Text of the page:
I'm playing around with different ways to solve least squares, and am using numpy to derive values for $\beta$ in a regression problem.

I know that if you do a $QR$ factorization of $X$ such that $ X = QR $ where Q is an $m x n$ orthonormal matrix and $R$ is an $n x n$ upper triangular matrix, then you can derive $\beta$ by:

$\beta$ = $R^{-1}Q^{T}y$.

In numpy this looks like this:

beta = np.linalg.inv(R).dot(Q.T.dot(y))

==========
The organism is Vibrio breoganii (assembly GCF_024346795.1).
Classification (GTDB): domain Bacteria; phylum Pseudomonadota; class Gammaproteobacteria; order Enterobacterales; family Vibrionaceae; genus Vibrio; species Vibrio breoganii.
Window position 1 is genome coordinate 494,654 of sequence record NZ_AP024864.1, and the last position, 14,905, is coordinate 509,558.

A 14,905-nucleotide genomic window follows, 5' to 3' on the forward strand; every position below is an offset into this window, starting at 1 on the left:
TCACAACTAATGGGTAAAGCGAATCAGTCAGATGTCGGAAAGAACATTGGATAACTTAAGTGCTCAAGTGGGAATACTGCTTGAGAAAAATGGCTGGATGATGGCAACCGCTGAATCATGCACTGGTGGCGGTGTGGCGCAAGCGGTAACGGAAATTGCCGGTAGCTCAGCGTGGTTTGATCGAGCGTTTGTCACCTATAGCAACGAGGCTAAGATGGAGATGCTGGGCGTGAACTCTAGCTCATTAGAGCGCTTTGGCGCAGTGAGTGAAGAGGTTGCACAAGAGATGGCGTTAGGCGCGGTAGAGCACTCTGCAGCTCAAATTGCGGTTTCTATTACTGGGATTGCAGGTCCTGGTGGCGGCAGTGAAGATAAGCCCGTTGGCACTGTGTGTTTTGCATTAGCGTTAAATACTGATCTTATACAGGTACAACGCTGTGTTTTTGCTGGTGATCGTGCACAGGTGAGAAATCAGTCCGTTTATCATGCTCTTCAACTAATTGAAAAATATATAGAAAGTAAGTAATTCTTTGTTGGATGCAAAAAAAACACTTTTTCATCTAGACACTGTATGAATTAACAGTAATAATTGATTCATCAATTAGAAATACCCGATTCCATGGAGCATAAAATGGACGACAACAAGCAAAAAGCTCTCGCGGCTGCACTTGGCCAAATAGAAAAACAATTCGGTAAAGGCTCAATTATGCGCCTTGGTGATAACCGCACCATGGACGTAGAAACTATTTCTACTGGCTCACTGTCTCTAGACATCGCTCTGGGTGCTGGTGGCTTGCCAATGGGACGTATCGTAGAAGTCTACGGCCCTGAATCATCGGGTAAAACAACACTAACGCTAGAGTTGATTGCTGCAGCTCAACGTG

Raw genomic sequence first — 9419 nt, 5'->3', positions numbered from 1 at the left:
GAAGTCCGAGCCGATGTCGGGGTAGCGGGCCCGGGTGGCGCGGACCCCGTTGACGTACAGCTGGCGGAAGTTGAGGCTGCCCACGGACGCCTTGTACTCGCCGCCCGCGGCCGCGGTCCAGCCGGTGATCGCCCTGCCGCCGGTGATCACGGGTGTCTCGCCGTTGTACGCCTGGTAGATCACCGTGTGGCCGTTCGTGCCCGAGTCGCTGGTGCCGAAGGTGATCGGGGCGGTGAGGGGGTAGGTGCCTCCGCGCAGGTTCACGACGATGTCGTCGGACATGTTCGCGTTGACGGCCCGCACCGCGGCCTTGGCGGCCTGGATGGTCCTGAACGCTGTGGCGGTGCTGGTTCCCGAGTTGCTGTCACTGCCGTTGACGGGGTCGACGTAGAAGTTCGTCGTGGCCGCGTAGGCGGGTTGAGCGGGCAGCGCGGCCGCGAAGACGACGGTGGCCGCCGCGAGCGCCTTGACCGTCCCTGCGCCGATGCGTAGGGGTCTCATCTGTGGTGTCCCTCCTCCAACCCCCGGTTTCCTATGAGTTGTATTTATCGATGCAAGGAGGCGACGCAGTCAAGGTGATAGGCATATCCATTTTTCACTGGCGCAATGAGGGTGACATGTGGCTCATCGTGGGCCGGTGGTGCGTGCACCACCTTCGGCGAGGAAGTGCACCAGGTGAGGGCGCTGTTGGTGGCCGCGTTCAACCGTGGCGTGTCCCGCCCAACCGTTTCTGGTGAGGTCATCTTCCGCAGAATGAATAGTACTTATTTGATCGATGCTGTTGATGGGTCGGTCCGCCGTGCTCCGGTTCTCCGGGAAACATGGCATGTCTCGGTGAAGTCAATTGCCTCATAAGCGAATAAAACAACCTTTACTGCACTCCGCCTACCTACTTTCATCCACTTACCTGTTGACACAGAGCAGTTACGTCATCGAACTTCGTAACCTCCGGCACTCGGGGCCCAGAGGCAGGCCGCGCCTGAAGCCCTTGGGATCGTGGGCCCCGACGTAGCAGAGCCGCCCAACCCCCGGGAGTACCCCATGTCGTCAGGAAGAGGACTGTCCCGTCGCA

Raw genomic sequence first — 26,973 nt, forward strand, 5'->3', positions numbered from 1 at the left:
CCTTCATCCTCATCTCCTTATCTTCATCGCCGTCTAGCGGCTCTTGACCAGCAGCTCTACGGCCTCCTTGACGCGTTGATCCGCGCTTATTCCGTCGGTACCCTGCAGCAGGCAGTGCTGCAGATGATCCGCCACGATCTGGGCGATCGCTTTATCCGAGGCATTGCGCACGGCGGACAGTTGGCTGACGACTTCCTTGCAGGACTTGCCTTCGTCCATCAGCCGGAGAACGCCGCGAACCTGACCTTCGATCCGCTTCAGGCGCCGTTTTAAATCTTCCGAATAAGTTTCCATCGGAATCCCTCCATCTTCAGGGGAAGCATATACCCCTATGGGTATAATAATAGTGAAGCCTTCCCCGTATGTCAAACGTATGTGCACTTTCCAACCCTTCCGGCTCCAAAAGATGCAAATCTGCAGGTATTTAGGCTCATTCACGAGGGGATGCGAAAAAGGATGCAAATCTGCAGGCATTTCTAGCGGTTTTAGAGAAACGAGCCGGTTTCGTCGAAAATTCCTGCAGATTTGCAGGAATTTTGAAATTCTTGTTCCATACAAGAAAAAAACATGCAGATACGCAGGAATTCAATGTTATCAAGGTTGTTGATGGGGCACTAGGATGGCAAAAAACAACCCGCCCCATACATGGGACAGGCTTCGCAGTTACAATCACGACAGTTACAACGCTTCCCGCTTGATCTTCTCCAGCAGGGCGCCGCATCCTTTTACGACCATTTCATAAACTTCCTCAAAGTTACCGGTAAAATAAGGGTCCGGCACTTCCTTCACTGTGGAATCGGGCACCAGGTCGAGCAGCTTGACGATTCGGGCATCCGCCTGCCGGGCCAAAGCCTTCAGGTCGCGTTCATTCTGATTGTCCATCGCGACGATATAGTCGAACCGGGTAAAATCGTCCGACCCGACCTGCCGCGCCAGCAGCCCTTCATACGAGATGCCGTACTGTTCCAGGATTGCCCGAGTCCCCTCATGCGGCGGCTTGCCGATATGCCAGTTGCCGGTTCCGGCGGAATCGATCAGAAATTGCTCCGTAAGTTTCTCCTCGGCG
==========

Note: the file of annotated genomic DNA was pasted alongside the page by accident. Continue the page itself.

However, my understanding is that, from an optimization standpoint, it's always a bad idea to take the inverse of a matrix.

So, if one wanted to do a QR factorization to derive the correct values of $\beta$, then how would one do this without taking the inverse of $R$?


First, observe that $R \beta = Q^\top y$ involves a triangular matrix $R$, which is easy to solve for $\beta$ without forming an explicit inverse.

In python, we can solve this using the specialized triangular system solver:

beta = scipy.linalg.solve_triangular(R, Q.T.dot(y))

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